[I just don't understand some riders. They hit the front of a paceline, accelerate, ride too hard, pull too long, and come to the back completely blown, sometimes unable to hang on to the back of the paceline. What good is that?]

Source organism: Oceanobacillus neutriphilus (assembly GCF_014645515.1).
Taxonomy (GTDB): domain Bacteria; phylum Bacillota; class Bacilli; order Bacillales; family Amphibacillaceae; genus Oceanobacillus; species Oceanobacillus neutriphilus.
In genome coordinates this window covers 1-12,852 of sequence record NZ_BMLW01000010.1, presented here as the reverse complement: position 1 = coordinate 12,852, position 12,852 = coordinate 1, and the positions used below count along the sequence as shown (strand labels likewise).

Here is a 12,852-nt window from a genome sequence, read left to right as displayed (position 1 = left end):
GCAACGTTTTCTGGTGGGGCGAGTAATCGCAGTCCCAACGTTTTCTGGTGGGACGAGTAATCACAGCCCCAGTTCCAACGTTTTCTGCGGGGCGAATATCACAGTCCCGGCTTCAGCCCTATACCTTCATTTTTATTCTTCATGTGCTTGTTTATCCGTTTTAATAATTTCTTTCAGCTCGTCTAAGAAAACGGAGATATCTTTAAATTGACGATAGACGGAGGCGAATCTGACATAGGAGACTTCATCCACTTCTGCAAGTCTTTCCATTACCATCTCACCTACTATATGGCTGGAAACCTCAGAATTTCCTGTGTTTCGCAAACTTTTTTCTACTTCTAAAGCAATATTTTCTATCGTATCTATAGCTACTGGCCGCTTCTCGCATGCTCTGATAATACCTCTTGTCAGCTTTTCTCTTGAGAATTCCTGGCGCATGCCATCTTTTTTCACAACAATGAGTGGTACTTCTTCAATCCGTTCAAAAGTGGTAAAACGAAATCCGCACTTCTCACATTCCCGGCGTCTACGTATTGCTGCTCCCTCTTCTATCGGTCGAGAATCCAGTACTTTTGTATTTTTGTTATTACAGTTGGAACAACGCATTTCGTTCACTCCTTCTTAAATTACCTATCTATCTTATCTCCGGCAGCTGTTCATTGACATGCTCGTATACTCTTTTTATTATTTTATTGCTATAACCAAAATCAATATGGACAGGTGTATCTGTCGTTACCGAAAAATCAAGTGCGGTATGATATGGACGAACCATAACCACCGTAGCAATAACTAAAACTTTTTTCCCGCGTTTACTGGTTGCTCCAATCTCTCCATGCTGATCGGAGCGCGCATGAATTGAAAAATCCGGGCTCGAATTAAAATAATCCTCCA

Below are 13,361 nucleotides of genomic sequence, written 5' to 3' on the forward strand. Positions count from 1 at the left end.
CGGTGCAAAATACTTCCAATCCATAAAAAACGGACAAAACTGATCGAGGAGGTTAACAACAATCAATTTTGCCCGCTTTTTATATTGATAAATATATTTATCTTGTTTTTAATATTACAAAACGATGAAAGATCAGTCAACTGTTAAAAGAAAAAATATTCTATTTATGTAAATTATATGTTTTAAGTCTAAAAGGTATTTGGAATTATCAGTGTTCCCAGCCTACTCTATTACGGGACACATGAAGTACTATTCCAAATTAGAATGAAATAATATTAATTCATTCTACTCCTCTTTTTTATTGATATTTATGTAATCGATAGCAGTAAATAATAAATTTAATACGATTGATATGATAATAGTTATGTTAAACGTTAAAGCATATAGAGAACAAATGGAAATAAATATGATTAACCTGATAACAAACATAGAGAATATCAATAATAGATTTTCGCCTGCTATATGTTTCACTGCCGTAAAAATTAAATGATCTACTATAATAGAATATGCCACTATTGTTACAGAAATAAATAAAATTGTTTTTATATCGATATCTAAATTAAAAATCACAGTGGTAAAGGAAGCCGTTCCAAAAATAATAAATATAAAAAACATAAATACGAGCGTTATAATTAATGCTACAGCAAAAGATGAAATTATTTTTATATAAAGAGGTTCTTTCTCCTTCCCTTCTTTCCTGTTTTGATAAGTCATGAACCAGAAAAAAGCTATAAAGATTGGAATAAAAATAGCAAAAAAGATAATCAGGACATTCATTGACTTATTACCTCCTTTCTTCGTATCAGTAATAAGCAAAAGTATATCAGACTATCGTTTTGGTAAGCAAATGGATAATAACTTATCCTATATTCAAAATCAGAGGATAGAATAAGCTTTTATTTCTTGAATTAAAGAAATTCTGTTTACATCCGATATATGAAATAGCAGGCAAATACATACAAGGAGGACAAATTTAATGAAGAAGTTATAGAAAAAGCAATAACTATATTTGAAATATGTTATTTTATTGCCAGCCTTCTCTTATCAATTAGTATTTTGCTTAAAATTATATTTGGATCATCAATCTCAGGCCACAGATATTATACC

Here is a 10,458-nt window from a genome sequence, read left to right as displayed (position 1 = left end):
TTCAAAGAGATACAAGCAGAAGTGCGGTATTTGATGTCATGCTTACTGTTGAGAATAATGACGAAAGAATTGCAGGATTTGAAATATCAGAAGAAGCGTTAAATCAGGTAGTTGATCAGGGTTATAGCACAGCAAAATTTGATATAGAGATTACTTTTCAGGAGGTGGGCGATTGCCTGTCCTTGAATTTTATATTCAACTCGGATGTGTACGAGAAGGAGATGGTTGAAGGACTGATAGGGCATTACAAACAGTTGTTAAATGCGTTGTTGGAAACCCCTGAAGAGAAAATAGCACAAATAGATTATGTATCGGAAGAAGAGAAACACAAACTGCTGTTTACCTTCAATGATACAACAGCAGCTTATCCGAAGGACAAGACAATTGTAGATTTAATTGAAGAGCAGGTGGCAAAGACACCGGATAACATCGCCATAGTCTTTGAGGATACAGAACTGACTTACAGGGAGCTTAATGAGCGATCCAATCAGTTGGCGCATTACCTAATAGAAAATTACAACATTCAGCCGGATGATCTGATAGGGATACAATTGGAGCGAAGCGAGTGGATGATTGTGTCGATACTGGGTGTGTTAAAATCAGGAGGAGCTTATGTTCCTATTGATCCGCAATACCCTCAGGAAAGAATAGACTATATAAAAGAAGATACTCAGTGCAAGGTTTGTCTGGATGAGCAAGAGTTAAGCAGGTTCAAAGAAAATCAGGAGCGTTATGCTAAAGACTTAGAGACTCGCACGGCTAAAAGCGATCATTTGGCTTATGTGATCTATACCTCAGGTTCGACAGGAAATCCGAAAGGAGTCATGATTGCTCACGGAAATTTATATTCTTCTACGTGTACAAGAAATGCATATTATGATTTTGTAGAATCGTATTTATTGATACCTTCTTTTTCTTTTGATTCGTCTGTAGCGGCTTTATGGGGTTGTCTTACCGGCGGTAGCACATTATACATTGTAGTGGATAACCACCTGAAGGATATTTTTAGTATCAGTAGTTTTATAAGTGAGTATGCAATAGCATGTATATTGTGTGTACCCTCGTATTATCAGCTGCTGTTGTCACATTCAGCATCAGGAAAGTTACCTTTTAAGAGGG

Anyway, we came to the foot of the Geysers seemingly in good shape. Brian pulled over to stretch out a cramp. Mark went ahead. Everyone climbed at his own pace. It was getting warmer and the Geysers climb is long and fairly steep. I shifted into the 34x32 and climbed steadily. As it was getting warmer, I remembered the lesson of Central Coast Double and removed my helmet. That made riding much cooler, but in a few minutes a SAG wagon passed me going in the opposite direction and I thought it would be wiser not to get disqualified and put the helmet back on. I climbed and doused myself with water from a bottle, feeling rather chipper and pushing a bit harder, when I saw Jeff speeding downhill. I called out to him and a few seconds later heard him calling me. I saw him climbing and waited for him. He explained that things had been going fairly well until he began feeling ill on the Geysers and decided to go back. As he descended he got mad for quitting and turned around again to climb. Then he talked to a SAG driver, who asked him his name and Jeff discovered that he couldn't remember, so he rested and bit and decided to abandon the ride for good. That is when I saw him. He climbed with me for a quarter mile, but I told him to go home, so he turned around descended the Geysers for the third and last time. I caught up with a man with a British accent who was wearing an 8-pass jersey from Alta Alpina Double ridden in the Sierras just a week earlier in cold rain. We talked about his wet and cold adventures and reached the first peak. We quickly gave back almost all the altitude we gained and as the road reared up again I discovered that my legs weren't working so well. Grim memories of my 2008 Terrible Two misadventure floated to the surface like debris from a shipwreck. I slowed and redoubled the dousing. In about 10 minutes I made it to the Geysers rest stop in reasonable shape, feeling much better than a year ago. I found the weather there almost chilly. As I left the rest stop and headed downhill I found it necessary to put on my arm warmers. The road to the lunch stop at Lake Sonoma was more downhill than I remembered -- everything was harder last year, maybe except Trinity climb -- and I arrived at the lunch stop, 110 miles into the ride, around 12:50. A quick sandwich and a coke, a few pills of this and that, bottles refilled and bladder emptied, it was time to face the Skaggs Spring beast.